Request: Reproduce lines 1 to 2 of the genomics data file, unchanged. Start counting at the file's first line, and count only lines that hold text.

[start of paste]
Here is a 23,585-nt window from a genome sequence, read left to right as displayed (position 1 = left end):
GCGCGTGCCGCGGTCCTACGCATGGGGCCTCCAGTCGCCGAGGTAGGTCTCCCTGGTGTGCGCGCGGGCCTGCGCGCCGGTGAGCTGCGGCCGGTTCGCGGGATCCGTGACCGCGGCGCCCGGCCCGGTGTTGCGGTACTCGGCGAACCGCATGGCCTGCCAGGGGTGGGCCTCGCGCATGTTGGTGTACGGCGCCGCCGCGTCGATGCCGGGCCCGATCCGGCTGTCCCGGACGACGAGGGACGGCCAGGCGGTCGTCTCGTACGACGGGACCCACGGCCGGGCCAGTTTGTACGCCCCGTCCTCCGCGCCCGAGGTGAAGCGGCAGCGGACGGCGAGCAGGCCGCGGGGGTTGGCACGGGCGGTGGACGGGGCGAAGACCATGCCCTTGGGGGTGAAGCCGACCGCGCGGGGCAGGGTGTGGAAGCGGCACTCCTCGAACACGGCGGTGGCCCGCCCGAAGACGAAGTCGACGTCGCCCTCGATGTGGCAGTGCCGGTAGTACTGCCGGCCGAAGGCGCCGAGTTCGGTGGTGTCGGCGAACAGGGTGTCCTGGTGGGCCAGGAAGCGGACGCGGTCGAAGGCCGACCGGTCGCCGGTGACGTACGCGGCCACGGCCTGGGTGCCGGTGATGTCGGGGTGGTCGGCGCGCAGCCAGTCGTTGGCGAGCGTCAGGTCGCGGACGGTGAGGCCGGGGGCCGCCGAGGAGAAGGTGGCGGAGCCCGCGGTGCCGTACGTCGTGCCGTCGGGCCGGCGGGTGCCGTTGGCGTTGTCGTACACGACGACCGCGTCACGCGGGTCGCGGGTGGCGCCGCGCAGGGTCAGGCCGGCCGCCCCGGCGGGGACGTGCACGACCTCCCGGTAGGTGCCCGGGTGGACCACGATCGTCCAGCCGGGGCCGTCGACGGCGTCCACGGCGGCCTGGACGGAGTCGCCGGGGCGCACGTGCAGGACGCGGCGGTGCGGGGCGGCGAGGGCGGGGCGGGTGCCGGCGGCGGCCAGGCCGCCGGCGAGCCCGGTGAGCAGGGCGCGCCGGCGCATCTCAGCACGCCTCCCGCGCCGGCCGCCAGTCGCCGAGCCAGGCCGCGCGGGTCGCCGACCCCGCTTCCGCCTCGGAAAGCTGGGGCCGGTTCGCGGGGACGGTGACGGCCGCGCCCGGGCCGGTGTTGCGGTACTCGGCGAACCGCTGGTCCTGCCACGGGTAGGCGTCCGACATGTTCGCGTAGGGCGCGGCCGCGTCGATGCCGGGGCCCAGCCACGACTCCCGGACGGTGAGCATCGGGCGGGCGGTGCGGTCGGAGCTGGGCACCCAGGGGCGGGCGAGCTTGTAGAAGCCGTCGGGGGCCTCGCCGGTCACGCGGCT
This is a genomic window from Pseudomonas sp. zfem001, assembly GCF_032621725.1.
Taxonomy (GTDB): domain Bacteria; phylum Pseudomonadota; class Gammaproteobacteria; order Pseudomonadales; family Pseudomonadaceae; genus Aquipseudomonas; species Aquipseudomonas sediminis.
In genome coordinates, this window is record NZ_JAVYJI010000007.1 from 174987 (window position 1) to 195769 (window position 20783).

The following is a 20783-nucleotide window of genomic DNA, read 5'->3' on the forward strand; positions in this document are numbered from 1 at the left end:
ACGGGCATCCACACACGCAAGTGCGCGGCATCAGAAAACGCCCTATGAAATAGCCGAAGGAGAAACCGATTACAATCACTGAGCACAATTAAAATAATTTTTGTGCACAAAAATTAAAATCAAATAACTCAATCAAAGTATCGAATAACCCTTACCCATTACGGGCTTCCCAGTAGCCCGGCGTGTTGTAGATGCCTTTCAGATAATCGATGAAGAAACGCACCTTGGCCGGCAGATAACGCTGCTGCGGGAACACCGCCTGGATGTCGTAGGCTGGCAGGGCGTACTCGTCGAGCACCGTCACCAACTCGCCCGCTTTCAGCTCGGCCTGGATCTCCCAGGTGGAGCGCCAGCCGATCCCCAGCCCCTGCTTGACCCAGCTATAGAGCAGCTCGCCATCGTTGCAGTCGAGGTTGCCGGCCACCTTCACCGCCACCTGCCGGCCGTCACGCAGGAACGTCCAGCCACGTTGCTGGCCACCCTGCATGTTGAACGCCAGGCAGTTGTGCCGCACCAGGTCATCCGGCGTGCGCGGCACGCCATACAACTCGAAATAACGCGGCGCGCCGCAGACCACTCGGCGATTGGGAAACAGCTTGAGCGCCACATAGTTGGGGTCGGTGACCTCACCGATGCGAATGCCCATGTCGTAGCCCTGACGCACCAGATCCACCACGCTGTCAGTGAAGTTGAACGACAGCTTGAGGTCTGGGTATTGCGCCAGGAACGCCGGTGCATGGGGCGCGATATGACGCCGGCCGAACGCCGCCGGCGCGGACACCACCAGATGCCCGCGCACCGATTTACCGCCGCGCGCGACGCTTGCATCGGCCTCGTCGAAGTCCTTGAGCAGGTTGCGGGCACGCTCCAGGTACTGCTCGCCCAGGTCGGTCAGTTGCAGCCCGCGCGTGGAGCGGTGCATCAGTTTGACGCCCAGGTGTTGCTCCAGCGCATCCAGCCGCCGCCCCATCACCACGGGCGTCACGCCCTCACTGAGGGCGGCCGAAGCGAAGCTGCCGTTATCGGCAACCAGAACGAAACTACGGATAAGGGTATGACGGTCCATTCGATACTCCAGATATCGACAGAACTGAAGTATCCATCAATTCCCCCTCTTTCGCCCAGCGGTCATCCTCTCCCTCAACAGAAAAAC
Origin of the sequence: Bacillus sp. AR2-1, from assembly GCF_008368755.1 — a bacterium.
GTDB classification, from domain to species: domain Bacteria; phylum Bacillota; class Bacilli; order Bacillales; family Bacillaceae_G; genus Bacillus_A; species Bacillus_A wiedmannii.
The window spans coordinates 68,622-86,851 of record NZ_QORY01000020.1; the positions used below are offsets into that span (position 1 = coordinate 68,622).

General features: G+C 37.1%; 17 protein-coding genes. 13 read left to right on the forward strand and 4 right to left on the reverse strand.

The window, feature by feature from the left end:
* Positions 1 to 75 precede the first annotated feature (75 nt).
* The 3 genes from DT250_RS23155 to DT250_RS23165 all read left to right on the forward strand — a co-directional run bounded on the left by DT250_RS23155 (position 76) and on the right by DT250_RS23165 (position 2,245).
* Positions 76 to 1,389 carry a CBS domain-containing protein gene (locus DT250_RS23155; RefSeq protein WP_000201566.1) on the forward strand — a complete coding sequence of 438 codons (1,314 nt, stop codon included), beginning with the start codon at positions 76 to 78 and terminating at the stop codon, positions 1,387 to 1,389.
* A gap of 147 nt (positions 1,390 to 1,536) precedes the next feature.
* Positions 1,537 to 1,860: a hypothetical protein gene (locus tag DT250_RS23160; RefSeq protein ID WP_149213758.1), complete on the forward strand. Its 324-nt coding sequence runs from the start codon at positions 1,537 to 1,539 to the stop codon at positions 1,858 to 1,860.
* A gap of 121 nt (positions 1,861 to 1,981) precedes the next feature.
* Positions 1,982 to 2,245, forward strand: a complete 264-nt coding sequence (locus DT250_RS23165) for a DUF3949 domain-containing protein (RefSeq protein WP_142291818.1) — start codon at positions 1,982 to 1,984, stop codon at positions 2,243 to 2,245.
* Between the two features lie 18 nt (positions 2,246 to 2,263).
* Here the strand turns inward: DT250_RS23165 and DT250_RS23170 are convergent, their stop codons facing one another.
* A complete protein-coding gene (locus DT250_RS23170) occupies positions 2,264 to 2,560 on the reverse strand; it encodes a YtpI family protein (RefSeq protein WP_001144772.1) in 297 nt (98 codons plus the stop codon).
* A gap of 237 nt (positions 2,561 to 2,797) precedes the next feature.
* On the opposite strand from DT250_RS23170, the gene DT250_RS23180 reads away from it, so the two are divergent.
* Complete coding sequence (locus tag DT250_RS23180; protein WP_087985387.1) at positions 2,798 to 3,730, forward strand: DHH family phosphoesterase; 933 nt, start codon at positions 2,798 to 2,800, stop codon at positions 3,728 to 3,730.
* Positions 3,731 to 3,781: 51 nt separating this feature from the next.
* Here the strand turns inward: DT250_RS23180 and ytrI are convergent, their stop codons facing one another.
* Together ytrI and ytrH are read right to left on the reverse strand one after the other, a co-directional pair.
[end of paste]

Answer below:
Here is a 23,585-nt window from a genome sequence, read left to right as displayed (position 1 = left end):
GCGCGTGCCGCGGTCCTACGCATGGGGCCTCCAGTCGCCGAGGTAGGTCTCCCTGGTGTGCGCGCGGGCCTGCGCGCCGGTGAGCTGCGGCCGGTTCGCGGGATCCGTGACCGCGGCGCCCGGCCCGGTGTTGCGGTACTCGGCGAACCGCATGGCCTGCCAGGGGTGGGCCTCGCGCATGTTGGTGTACGGCGCCGCCGCGTCGATGCCGGGCCCGATCCGGCTGTCCCGGACGACGAGGGACGGCCAGGCGGTCGTCTCGTACGACGGGACCCACGGCCGGGCCAGTTTGTACGCCCCGTCCTCCGCGCCCGAGGTGAAGCGGCAGCGGACGGCGAGCAGGCCGCGGGGGTTGGCACGGGCGGTGGACGGGGCGAAGACCATGCCCTTGGGGGTGAAGCCGACCGCGCGGGGCAGGGTGTGGAAGCGGCACTCCTCGAACACGGCGGTGGCCCGCCCGAAGACGAAGTCGACGTCGCCCTCGATGTGGCAGTGCCGGTAGTACTGCCGGCCGAAGGCGCCGAGTTCGGTGGTGTCGGCGAACAGGGTGTCCTGGTGGGCCAGGAAGCGGACGCGGTCGAAGGCCGACCGGTCGCCGGTGACGTACGCGGCCACGGCCTGGGTGCCGGTGATGTCGGGGTGGTCGGCGCGCAGCCAGTCGTTGGCGAGCGTCAGGTCGCGGACGGTGAGGCCGGGGGCCGCCGAGGAGAAGGTGGCGGAGCCCGCGGTGCCGTACGTCGTGCCGTCGGGCCGGCGGGTGCCGTTGGCGTTGTCGTACACGACGACCGCGTCACGCGGGTCGCGGGTGGCGCCGCGCAGGGTCAGGCCGGCCGCCCCGGCGGGGACGTGCACGACCTCCCGGTAGGTGCCCGGGTGGACCACGATCGTCCAGCCGGGGCCGTCGACGGCGTCCACGGCGGCCTGGACGGAGTCGCCGGGGCGCACGTGCAGGACGCGGCGGTGCGGGGCGGCGAGGGCGGGGCGGGTGCCGGCGGCGGCCAGGCCGCCGGCGAGCCCGGTGAGCAGGGCGCGCCGGCGCATCTCAGCACGCCTCCCGCGCCGGCCGCCAGTCGCCGAGCCAGGCCGCGCGGGTCGCCGACCCCGCTTCCGCCTCGGAAAGCTGGGGCCGGTTCGCGGGGACGGTGACGGCCGCGCCCGGGCCGGTGTTGCGGTACTCGGCGAACCGCTGGTCCTGCCACGGGTAGGCGTCCGACATGTTCGCGTAGGGCGCGGCCGCGTCGATGCCGGGGCCCAGCCACGACTCCCGGACGGTGAGCATCGGGCGGGCGGTGCGGTCGGAGCTGGGCACCCAGGGGCGGGCGAGCTTGTAGAAGCCGTCGGGGGCCTCGCCGGTCACGCGGCT